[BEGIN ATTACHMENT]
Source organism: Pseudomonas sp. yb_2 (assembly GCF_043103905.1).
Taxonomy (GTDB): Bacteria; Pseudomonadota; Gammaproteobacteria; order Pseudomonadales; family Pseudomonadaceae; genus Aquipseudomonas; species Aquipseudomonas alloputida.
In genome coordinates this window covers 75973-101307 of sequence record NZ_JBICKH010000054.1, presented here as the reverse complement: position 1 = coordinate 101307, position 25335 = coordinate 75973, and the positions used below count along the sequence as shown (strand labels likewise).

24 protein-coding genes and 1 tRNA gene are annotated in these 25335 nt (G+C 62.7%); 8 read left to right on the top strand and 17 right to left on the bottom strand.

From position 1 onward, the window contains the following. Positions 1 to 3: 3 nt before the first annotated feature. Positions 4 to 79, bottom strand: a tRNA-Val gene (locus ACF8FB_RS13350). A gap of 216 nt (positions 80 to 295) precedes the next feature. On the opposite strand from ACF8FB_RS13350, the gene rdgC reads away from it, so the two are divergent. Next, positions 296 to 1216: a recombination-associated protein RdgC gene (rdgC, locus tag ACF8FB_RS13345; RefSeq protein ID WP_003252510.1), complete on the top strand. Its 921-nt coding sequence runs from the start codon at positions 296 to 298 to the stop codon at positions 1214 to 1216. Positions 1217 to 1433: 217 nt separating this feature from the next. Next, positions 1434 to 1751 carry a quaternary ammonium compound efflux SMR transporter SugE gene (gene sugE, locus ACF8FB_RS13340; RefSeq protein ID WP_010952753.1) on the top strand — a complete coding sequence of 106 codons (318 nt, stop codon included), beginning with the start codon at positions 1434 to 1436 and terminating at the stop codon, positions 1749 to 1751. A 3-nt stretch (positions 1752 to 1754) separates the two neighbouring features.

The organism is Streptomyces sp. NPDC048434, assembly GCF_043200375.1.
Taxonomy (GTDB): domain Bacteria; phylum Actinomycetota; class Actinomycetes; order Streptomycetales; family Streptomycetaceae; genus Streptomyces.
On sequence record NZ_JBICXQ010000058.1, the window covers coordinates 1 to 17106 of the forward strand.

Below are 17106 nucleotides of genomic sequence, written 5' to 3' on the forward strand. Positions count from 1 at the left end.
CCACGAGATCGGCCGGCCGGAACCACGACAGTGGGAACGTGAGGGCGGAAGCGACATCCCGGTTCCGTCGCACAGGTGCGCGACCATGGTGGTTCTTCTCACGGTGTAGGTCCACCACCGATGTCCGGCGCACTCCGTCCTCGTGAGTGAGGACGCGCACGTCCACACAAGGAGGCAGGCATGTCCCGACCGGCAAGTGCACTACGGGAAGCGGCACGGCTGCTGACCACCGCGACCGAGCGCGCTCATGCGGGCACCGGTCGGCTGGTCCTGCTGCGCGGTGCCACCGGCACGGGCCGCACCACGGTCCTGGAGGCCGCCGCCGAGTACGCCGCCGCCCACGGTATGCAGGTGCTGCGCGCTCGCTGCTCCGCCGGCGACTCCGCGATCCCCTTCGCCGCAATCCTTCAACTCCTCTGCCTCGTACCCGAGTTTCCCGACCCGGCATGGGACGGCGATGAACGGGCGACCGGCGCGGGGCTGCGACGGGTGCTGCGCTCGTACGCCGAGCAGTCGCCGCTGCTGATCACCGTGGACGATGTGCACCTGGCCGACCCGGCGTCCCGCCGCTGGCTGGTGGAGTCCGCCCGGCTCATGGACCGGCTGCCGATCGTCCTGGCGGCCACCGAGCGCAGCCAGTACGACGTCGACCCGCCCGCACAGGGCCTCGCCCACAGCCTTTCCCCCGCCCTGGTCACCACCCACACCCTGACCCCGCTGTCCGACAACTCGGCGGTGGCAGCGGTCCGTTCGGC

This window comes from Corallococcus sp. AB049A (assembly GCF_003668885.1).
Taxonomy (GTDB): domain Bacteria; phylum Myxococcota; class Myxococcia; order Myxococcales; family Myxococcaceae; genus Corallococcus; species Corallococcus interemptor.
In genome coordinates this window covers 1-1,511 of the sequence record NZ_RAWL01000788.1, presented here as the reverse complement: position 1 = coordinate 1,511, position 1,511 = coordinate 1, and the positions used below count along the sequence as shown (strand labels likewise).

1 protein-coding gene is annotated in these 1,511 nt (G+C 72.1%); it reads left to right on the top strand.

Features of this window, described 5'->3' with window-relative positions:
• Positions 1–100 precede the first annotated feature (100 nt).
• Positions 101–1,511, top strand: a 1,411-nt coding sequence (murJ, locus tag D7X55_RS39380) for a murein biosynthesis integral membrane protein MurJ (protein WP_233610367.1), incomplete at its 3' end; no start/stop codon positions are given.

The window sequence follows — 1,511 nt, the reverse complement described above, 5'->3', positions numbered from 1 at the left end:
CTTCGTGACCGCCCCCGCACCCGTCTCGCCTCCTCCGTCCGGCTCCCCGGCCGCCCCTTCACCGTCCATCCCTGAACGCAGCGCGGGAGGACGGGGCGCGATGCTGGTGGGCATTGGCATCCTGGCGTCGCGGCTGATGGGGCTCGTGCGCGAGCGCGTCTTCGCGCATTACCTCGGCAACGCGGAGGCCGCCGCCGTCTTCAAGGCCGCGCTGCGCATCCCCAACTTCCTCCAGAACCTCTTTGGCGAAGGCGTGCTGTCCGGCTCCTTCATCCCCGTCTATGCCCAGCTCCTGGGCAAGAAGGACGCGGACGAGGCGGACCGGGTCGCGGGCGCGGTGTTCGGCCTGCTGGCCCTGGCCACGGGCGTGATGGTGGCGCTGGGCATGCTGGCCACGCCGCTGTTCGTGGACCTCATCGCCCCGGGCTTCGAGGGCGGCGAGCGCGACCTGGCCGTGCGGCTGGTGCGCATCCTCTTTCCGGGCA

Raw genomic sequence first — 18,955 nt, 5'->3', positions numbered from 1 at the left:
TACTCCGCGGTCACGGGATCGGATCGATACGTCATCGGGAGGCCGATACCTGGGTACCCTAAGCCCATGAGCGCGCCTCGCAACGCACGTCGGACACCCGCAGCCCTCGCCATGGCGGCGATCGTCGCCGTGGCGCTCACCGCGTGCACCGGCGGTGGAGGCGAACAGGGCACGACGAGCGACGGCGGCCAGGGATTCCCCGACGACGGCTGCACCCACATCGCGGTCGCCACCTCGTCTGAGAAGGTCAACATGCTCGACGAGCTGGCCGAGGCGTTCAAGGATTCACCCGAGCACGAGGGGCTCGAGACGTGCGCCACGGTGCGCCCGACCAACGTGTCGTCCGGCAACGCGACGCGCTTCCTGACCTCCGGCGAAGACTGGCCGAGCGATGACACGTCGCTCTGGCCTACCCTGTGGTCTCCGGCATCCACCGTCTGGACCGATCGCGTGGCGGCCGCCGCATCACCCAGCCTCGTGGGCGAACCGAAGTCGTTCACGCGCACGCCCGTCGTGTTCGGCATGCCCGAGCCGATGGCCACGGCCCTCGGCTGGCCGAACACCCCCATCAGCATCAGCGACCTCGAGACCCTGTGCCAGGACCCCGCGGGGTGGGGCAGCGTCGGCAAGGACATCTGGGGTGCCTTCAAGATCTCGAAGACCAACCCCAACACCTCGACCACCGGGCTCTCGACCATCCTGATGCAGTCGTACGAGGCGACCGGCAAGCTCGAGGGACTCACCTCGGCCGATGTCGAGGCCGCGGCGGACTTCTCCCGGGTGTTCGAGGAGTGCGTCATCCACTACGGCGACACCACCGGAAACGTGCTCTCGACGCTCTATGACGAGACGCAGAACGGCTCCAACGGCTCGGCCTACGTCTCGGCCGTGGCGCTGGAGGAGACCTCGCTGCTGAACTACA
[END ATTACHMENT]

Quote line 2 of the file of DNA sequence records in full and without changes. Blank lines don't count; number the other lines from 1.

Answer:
Taxonomy (GTDB): Bacteria; Pseudomonadota; Gammaproteobacteria; order Pseudomonadales; family Pseudomonadaceae; genus Aquipseudomonas; species Aquipseudomonas alloputida.